Having said all that, I wish the president hadn’t changed his mind.  As with the torture memos, although folks seem to forget the point, the courts have ruled that these pictures should be released.  So, if he was looking for cover he already had it.  I think he’s put himself in a worse place now than he would have been in had he just let them come out.

  5. this message has been pounded non-stop by conservative radio for the past few weeks (or since the topic of releasing the photos was raised) in exactly those terms.

    One notable exchange a week or so ago between a conservative host and a liberal guest (a rare event on right-talk radio) had me talking to the car.  The host kept interrupting with variations on “how many American soldiers do you want to die?”.  The guest did a reasonable job of holding his own but I really wanted him to escalate the topic.  It is a very difficult topic to address well in words – more difficult in text – but the answer is that there is no more honorable sacrifice an American soldier can make than to die defending the honor and integrity of his or her country.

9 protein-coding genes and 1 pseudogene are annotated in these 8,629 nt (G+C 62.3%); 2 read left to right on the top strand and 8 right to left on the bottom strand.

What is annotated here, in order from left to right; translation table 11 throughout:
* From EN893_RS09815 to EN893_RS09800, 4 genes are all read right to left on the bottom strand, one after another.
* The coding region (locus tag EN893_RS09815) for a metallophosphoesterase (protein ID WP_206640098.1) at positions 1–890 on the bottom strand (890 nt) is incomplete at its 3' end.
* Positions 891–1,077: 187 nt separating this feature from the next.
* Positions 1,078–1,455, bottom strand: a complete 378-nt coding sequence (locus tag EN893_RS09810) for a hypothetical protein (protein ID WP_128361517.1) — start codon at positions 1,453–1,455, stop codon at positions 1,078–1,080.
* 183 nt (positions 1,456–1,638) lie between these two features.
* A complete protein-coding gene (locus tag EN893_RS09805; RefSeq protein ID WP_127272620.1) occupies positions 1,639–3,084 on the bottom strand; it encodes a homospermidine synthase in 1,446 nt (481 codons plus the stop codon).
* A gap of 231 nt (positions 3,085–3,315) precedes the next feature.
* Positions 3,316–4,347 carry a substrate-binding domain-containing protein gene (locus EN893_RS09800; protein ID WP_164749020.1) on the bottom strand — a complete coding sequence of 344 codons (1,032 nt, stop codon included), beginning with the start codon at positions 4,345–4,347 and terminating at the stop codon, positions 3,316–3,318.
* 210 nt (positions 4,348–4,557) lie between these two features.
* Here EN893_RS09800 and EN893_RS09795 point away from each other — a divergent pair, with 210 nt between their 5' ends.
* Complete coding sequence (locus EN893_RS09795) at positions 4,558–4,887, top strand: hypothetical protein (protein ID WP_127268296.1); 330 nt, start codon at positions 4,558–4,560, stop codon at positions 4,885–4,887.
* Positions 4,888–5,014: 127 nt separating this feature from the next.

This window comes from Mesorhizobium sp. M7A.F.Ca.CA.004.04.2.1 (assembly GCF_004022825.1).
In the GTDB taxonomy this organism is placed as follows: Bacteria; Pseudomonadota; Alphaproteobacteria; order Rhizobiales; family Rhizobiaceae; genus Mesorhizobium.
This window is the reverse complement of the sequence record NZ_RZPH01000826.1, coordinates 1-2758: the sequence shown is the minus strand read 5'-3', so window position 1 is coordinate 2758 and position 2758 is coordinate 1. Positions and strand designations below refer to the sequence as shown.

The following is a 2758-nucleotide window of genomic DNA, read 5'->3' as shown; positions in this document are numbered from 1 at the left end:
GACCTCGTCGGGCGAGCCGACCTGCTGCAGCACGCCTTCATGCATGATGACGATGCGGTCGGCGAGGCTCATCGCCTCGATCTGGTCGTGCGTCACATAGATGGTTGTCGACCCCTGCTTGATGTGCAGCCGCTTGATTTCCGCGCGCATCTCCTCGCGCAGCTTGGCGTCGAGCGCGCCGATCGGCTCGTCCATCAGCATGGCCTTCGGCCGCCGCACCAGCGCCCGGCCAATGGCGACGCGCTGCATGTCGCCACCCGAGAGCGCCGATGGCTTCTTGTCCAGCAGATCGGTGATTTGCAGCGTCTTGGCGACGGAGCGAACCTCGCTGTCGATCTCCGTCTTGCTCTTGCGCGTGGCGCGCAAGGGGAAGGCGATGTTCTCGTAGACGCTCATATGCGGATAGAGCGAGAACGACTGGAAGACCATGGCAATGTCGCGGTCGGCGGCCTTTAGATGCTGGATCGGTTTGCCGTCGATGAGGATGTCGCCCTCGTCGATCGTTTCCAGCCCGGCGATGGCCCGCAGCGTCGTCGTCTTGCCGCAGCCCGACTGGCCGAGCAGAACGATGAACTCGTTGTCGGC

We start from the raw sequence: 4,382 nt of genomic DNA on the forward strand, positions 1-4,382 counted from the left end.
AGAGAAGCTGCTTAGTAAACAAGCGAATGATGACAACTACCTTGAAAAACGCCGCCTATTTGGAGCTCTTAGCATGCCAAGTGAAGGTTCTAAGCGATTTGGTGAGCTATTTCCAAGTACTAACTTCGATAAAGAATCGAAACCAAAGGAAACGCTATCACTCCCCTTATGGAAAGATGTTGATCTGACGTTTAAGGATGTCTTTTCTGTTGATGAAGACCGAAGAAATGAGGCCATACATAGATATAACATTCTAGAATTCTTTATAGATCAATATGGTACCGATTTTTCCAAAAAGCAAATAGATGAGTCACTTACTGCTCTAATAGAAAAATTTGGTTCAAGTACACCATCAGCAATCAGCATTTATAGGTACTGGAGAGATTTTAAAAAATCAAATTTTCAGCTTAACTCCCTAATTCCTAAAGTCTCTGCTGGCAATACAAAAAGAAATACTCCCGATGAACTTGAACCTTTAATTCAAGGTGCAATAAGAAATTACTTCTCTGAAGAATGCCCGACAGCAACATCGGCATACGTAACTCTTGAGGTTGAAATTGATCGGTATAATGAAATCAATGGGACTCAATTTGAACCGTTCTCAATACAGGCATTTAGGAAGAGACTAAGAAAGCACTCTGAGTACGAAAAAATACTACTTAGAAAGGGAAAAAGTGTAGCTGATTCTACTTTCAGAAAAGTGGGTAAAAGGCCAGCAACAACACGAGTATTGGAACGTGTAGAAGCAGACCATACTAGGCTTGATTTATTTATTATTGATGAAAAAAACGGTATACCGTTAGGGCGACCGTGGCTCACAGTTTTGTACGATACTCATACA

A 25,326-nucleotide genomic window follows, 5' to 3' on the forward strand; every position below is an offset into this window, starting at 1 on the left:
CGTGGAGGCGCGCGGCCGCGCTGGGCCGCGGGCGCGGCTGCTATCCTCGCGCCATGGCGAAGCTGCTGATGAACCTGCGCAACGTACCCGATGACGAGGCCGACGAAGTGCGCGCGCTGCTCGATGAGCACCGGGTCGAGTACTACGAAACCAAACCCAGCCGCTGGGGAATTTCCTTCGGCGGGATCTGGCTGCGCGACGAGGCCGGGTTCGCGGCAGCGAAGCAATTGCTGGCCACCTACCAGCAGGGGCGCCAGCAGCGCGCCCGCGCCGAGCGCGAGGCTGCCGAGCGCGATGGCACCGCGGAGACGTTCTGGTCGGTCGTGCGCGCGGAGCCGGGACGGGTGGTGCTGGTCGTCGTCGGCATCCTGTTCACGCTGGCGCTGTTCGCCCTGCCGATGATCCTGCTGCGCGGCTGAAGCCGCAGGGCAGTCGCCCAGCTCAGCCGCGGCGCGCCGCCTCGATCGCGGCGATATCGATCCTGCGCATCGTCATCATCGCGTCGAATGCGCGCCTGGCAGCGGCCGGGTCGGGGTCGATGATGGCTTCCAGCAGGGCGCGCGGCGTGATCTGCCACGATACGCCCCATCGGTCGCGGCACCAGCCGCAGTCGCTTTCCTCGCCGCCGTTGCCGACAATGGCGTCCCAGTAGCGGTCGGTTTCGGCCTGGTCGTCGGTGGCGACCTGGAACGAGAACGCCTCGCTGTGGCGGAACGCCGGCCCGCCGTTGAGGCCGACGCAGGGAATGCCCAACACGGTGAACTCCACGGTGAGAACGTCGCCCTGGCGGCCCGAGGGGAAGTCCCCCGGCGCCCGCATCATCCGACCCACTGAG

I’ll have to see Obama’s full statement before I can give my specific comment to it, but I think that Uygur overstates the point.  Obama has already said that those who performed the torture were following orders and trying to protect America (which I believe they were, misguided or not).  I don’t see anything in the shape of his statement to indicate that he setup “anyone who tries to show their misdeeds” as endangering America, that’s hyperbolic extension.  The fact is that those pictures could indirectly lead to a US soldier being killed.  The tough fact to swallow is that this may be the price of liberty and truth – among the only ideals worth sending people to die for.

  6. Sully has been a strong opponent of the Bush/Cheney torture regime and has been surprisingly patient with Obama since the election. He’s not so forgiving on this one.

    The President Explains

    Here’s how he has defended the decision not to release the photos of prisoner abuse:

    “I want to emphasize that these photos that were requested in this case are not particularly sensational, especially when compared to the images we remember from Abu Ghraib,” the president said on the South Lawn of the White House. “But they do represent conduct that didn’t conform with the Army manual.”

    Obama said the publication of the photos would not add any additional benefit to investigations being carried out into detainee abuse — and could put future inquires at risk.

    “In fact, the most direct consequence of releasing them, I believe, would further flame anti-American opinion and to put our troops in greater danger. … I fear the publication of these photos may only have a chilling effect on future investigations of detainee abuse.”